Introduction: Arduino Controlled Hidden Transmitter

EDIT12/7/13: I have changed the code quite a bit. The new code includes a lookup table of morse code so that you can insert the text straight into the program and have it converted to morse for you. My motivation for this was the Hackaday Fubarino contest at This easter egg should not be transmitted over ham radio due to it sounding like an advertisement.

A hidden transmitter, or fox as it is sometimes called, is used by amateur radio operators for sport. Somebody hides a fox, and participants use different methods to find it. This is for practice for when there is an illegal transmitter nearby. Then the "hams" know what they are doing when tracking it down.

The transmitter usually transmits a long tone followed by a fcc granted call sign in morse code. The club I am a member of needed one of these, so I sat down and started designing it. I based it around an arduino, though this could be ported to many different microcontrollers.

Step 1: How the Code Works

Writing this code was the first time I used custom functions, as well as an array. First I define values at the top for easy customization. Then i set up the morse code array. After declaring a few more things, I go on to the loop. First it calls my first fuction called playtone(). In the parenthathese you input how long you want it to transmit in milliseconds (1 second == 1000 milliseconds; this adds precision). This is for the hams to track the signal. After this it waits 1 second then calls my second function. called playcode(), which plays a call sign in morse code. This function uses a for loop to read through the array one character at a time. It uses a series of if statements to set the duration. After that playtone(Duration) is called. This plays the sound at the length of the character then the for loop reads the next character of the array. After it has gone through all characters the program delays for a set time, determined by preference. I have it set for 1 minute. Read the comments in the code for more detailed information.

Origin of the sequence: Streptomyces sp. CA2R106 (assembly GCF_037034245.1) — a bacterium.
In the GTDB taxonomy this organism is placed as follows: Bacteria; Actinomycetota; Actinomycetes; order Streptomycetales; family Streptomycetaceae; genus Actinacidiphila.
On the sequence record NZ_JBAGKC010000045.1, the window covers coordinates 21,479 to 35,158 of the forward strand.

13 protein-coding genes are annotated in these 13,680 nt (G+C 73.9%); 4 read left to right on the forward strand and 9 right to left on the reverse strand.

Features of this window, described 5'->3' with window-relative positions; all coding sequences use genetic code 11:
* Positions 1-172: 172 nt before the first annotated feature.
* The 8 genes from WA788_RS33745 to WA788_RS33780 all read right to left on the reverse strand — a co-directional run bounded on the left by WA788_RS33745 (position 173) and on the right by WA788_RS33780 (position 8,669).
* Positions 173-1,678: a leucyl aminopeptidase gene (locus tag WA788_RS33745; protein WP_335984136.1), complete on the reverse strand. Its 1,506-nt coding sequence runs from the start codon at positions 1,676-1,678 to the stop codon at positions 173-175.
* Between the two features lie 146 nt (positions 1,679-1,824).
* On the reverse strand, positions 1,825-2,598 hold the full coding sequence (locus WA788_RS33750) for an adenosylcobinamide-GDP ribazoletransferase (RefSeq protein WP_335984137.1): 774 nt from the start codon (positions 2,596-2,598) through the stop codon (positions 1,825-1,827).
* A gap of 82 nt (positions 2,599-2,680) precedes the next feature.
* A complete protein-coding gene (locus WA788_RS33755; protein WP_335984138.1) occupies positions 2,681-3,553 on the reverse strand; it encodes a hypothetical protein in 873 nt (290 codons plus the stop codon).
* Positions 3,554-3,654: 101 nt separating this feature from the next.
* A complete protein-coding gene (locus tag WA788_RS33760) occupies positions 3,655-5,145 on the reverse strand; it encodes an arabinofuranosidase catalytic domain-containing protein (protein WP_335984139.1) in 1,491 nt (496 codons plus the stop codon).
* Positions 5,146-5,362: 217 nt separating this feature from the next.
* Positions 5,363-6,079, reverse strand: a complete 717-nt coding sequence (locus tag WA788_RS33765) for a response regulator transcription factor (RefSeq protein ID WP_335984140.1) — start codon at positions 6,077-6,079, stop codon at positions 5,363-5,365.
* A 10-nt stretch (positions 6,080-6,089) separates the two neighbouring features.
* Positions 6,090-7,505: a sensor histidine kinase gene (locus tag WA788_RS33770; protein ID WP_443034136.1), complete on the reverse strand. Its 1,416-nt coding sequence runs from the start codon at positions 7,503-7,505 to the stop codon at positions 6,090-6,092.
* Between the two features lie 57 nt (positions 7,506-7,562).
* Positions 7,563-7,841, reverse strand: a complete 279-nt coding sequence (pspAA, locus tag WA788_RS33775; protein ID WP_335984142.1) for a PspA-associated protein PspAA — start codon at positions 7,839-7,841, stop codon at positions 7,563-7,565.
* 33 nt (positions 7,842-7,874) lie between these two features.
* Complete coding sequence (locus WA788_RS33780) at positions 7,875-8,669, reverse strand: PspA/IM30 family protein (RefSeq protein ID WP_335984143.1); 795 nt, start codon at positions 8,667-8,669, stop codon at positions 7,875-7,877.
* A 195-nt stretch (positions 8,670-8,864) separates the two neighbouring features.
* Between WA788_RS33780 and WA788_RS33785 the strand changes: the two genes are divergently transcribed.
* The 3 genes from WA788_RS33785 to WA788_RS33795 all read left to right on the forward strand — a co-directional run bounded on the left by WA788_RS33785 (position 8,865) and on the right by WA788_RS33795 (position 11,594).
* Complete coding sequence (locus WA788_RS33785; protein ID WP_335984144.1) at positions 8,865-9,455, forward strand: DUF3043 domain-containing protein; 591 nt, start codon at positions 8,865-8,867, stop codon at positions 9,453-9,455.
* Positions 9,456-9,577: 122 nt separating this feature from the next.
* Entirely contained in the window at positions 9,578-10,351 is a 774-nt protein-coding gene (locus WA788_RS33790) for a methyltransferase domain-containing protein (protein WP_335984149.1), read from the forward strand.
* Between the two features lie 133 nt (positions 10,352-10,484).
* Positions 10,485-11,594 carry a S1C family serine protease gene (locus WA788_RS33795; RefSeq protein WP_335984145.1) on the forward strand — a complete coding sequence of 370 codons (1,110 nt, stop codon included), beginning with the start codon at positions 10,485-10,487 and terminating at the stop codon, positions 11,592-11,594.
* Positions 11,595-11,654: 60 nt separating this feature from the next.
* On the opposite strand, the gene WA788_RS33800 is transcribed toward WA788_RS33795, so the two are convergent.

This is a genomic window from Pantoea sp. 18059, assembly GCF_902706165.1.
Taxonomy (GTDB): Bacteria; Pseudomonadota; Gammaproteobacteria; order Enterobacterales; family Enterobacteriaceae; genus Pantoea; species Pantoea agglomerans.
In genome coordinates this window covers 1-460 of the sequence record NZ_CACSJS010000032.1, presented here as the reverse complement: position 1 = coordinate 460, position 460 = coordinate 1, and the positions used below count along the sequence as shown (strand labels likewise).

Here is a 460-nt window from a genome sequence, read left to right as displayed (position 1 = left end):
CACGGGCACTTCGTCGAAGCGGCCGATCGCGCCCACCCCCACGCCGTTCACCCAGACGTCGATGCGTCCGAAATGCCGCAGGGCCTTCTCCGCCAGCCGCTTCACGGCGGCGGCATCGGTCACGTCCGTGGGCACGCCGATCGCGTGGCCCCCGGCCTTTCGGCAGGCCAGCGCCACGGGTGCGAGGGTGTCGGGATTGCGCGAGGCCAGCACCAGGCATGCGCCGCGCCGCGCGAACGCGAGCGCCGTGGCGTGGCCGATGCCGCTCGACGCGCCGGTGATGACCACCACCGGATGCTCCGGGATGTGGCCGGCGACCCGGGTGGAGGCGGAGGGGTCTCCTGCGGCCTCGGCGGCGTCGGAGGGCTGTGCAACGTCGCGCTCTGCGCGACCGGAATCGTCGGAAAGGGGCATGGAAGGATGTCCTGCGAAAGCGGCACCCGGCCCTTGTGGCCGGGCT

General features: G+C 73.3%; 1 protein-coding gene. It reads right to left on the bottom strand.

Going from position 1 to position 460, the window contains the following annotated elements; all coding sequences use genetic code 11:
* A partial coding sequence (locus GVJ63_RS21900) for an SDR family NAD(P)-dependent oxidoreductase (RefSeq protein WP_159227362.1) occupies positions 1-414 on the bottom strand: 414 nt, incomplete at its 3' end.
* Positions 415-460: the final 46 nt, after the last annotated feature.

EDIT 12/7/13: In the original code, you must insert the morse for the call sign to be transmitted manually. In the updated (albeit messy, apologies) code, you just need to input the call and any other text in the string Text. For the program to transmit the easterEgg string instead, you must hold pin 10 high at reset. This is what qualifies the project for Hackaday's contest.

Step 2: The Hardware

On the hardware side of things, I have a wire going from the radio's ground (connected behind a screw) and the Arduino ground pin. Then there is the tone output and the tx pin going to a jack on the radio. The connection to the radio varies by manufacturer.  This can usually be found in the radio's manual. I built this with my Arduino Mega 2560, with plans to build a arduino clone such as a Boarduino for the final design.

Please note the picture is inacurate on wiring the ptt. The ptt pin needs to be pulled to ground. Therefore a relay or MOSFET is necessary.Putting 5v into the radio has the potential of damaging it.

Step 3: Hunting Down the Fox

As mentioned in the intro, there are a few methods to fox hunting.

The easiest is called body fade, where you simply hold your radio to your chest to block most of the signal coming from behind you. Wherever the signal is strongest, thats the direction the fox is in.

Another way that works a little better is a directional antenna, such as this one:
That is what I use.

There are other systems that can be used such as a doppler system, which uses four antennas to determine the direction. These are complex and expensive systems, so few people own them.

You don't have to have your license to find a fox. In fact if you find a club nearby that is planning a fox hunt, they would be glad to have you join them. You will need a radio to do this, but most programmable scanners can receive on ham frequencies such as the 2 meter band, which is was many t hunts are on.

Good luck and 73s!
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